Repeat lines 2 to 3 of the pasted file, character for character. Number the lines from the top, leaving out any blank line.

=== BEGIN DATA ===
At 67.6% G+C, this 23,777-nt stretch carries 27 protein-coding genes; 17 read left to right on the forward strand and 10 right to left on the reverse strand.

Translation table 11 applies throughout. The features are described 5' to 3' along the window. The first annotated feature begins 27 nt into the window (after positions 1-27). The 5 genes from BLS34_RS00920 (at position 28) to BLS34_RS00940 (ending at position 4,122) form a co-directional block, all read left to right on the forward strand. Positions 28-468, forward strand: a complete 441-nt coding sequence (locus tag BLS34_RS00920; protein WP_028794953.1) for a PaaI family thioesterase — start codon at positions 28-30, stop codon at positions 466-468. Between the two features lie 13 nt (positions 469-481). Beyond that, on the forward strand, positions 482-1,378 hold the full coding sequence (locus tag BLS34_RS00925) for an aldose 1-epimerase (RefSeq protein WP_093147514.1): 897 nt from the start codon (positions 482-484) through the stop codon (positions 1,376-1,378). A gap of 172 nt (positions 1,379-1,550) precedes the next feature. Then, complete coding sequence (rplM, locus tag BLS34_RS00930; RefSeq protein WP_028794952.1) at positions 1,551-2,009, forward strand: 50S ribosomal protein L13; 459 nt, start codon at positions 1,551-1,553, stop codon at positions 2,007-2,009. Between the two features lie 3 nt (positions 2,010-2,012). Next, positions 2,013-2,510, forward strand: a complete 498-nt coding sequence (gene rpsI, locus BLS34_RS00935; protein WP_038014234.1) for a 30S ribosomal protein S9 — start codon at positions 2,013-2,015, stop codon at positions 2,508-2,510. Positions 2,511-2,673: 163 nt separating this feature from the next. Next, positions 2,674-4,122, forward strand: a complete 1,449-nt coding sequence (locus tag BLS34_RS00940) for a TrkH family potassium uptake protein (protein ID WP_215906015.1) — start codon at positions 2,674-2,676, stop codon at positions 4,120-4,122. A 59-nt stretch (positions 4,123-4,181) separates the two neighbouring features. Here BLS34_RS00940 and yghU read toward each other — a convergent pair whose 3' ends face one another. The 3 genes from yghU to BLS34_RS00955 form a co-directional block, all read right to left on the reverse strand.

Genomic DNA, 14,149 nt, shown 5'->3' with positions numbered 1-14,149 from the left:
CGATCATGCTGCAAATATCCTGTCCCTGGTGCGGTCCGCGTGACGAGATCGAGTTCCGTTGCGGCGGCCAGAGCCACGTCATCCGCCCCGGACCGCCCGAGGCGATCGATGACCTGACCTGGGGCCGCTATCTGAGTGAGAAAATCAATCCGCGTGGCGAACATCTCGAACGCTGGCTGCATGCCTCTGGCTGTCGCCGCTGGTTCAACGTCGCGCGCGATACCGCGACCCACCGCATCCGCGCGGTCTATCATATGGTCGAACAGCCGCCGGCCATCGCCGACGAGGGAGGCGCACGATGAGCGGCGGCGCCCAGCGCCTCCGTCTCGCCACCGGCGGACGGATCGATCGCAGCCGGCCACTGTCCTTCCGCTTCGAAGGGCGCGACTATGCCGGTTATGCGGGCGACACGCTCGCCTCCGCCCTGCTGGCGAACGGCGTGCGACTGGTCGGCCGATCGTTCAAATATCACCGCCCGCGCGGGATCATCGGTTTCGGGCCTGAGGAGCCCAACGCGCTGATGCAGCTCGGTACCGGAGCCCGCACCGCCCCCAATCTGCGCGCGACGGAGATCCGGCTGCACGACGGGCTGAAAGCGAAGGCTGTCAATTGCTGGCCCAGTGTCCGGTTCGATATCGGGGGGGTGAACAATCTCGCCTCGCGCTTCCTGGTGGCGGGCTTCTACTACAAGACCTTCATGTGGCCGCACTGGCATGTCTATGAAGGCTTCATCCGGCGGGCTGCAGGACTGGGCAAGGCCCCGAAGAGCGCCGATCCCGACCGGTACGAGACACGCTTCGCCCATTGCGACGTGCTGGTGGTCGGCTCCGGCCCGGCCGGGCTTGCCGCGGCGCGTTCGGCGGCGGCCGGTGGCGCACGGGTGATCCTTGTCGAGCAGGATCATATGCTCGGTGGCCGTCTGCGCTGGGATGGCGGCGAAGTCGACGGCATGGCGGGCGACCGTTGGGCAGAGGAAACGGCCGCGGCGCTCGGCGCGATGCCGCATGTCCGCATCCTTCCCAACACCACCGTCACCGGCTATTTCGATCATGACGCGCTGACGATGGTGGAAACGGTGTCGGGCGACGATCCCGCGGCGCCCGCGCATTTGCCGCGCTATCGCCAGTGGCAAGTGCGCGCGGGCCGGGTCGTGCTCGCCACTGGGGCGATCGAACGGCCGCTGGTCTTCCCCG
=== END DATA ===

Translation table 11 applies throughout. The features are described 5' to 3' along the window. The first annotated feature begins 27 nt into the window (after positions 1-27). The 5 genes from BLS34_RS00920 (at position 28) to BLS34_RS00940 (ending at position 4,122) form a co-directional block, all read left to right on the forward strand. Positions 28-468, forward strand: a complete 441-nt coding sequence (locus tag BLS34_RS00920; protein WP_028794953.1) for a PaaI family thioesterase — start codon at positions 28-30, stop codon at positions 466-468. Between the two features lie 13 nt (positions 469-481). Beyond that, on the forward strand, positions 482-1,378 hold the full coding sequence (locus tag BLS34_RS00925) for an aldose 1-epimerase (RefSeq protein WP_093147514.1): 897 nt from the start codon (positions 482-484) through the stop codon (positions 1,376-1,378). A gap of 172 nt (positions 1,379-1,550) precedes the next feature. Then, complete coding sequence (rplM, locus tag BLS34_RS00930; RefSeq protein WP_028794952.1) at positions 1,551-2,009, forward strand: 50S ribosomal protein L13; 459 nt, start codon at positions 1,551-1,553, stop codon at positions 2,007-2,009. Between the two features lie 3 nt (positions 2,010-2,012). Next, positions 2,013-2,510, forward strand: a complete 498-nt coding sequence (gene rpsI, locus BLS34_RS00935; protein WP_038014234.1) for a 30S ribosomal protein S9 — start codon at positions 2,013-2,015, stop codon at positions 2,508-2,510. Positions 2,511-2,673: 163 nt separating this feature from the next. Next, positions 2,674-4,122, forward strand: a complete 1,449-nt coding sequence (locus tag BLS34_RS00940) for a TrkH family potassium uptake protein (protein ID WP_215906015.1) — start codon at positions 2,674-2,676, stop codon at positions 4,120-4,122. A 59-nt stretch (positions 4,123-4,181) separates the two neighbouring features. Here BLS34_RS00940 and yghU read toward each other — a convergent pair whose 3' ends face one another. The 3 genes from yghU to BLS34_RS00955 form a co-directional block, all read right to left on the reverse strand.

Genomic DNA, 14,149 nt, shown 5'->3' with positions numbered 1-14,149 from the left: